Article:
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'Dr. Phil' of prayer to hit national TV
Posted By Joe Kovacs On 04/29/2006 @ 1:00 am In Front Page | Comments Disabled
He’s been likened to Dr. Phil.
He’s been in federal prison for insider trading.
A magazine said he could be “the Next Big Thing in mass-media religion.”
And, now, he’s about to hit the national scene with an interactive program trying to bring the message of God to the lost and downtrodden.
His name is Bill Keller, a businessman who has become a staple of late-night television across Florida, and, beginning in July, will appear nationally on the Pax TV network.
Keller is the founder of LivePrayer.com, an interactive website utilizing some 700 retired pastors to provide a 24-hour-a-day presence for those seeking help with spiritual matters. His PR firm calls it “the most successful online Christian outreach in history.”
In March 2003, the site launched an hour-long television program, pulling some 250,000 viewers per night in the Sunshine State alone. Keller is expecting 1 million to tune in when the program is broadcast nationwide and is optimistic that will double to 2 million within a year, putting him in the range between “Larry King Live” on the low end and “The O’Reilly Factor” on the high end.
The television show already is viewable online by accessing LivePrayer.com when the program is aired from 1 a.m. to 2 a.m. Eastern Time.
On Monday night’s show, Keller acknowledged he’s had to deal with plenty of prank callers and people who made fun of his live, biblical format.
“I’ve had literally dozens of e-mails over these last three years from guys who had e-mailed me that said they first started watching the program because they just want to mock God, and they laughed and all that stuff. Some told me how they used to call with prank calls,” he said. “[Since then], I’ve had dozens of e-mails from those people asking forgiveness, telling me how one night God got hold of their life, how they’re Christians now … that’s the way it works, man.”
“The very reason I’m on,” he added, “is for exactly these people, ’cause these people aren’t going to church, they don’t read the Bible, they’re not believers. They’re just out there lost and really hurting; and the fact is by watching this program, regardless of what they think, God is speaking to their hearts, and seeds are being planted.”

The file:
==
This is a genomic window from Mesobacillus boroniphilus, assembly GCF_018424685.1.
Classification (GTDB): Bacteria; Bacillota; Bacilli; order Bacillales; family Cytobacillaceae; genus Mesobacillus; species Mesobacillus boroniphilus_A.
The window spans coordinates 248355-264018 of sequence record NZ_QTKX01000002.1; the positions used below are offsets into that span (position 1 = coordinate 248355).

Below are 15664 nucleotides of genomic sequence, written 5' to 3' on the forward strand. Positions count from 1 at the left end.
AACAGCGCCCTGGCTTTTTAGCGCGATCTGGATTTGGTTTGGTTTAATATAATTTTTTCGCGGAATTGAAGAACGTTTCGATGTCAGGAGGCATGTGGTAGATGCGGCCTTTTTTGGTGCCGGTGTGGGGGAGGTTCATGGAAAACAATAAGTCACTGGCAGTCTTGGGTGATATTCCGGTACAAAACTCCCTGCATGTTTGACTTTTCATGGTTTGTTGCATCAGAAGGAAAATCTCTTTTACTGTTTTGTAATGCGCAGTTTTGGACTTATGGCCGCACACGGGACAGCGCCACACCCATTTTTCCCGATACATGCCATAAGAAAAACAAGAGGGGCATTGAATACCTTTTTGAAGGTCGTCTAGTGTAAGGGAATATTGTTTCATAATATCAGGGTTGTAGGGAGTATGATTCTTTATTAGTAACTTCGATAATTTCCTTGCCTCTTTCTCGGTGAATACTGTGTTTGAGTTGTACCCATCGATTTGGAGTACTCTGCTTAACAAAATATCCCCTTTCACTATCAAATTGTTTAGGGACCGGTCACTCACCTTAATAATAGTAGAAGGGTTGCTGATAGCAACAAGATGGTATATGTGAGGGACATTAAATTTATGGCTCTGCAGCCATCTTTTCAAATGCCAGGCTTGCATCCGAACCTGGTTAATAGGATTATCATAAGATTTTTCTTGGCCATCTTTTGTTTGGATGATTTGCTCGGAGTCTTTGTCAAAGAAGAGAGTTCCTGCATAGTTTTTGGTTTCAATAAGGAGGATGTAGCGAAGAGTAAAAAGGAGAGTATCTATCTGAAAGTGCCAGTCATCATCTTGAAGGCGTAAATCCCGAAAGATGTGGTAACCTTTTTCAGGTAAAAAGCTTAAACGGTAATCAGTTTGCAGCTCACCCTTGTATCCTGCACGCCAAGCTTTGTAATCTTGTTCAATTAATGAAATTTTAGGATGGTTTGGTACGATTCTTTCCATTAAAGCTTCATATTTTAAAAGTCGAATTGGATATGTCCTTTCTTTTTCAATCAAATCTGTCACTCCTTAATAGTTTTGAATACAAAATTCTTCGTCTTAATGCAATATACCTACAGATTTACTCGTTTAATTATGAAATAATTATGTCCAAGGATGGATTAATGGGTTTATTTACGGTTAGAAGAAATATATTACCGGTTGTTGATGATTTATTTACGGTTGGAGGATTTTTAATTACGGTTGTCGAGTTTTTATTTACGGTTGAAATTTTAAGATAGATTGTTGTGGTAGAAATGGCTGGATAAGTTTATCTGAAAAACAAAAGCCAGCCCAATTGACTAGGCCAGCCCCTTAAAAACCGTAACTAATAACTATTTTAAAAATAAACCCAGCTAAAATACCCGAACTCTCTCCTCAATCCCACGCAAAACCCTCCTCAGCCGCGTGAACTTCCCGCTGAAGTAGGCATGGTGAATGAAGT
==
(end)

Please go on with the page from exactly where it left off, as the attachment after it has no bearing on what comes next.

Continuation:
The following night, Keller got a dramatic call from a viewer named Trudy in Palatka, Fla., who said she was caught in a war with the unseen forces of darkness.
Trudy: I need you to pray for me. I’ve been in the occult and I’m trying to change my life, and I want to do that, and the spirits are really strong.
Bill Keller: You ready to turn your back on Satan and accept Jesus?
Trudy: Yes, but they won’t let me.
Keller: Who won’t let you?
Trudy: The spirits.
Keller: Well, let me tell you something. The Spirit of the Living God says to turn from Satan right now and get on your knees and accept Jesus. … Are you ready to cast Satan out of your life and accept Jesus? … Pray with me right now, will you?
Trudy: I can’t.
Trudy’s phone line mysteriously went dead, and Keller immediately prayed for God to help the woman in turmoil.
“The Bible tells us that our battle is not with flesh and blood, but it’s a spiritual battle. You just heard the real-life manifestation of that battle,” Keller explained to his viewers. “There’s a battle going on right now for Trudy’s soul. Satan is holding on and doing everything he can to keep her from making that commitment to Christ. … You don’t usually hear that battle going on in real life. What you normally hear is people that have just given in to sin.”
Keller was raised in the United Methodist Church, and though he felt a call to serve God at an early age, he got sidetracked into business, and was arrested in 1989 on charges of insider trading on the stock market.
He was convicted and spent two and a half years at a federal prison he calls “Club Fed” in Pensacola.
Keller spent his time behind bars studying Scripture and worked his way to a degree in biblical studies from Jerry Falwell’s Liberty University in Lynchburg, Va. He became a minister upon his release from prison in 1992.
Keller began his interactive prayer site in 1999 and says with the help of his volunteer pastors, the page has responded to over 60 million requests for prayer worldwide.
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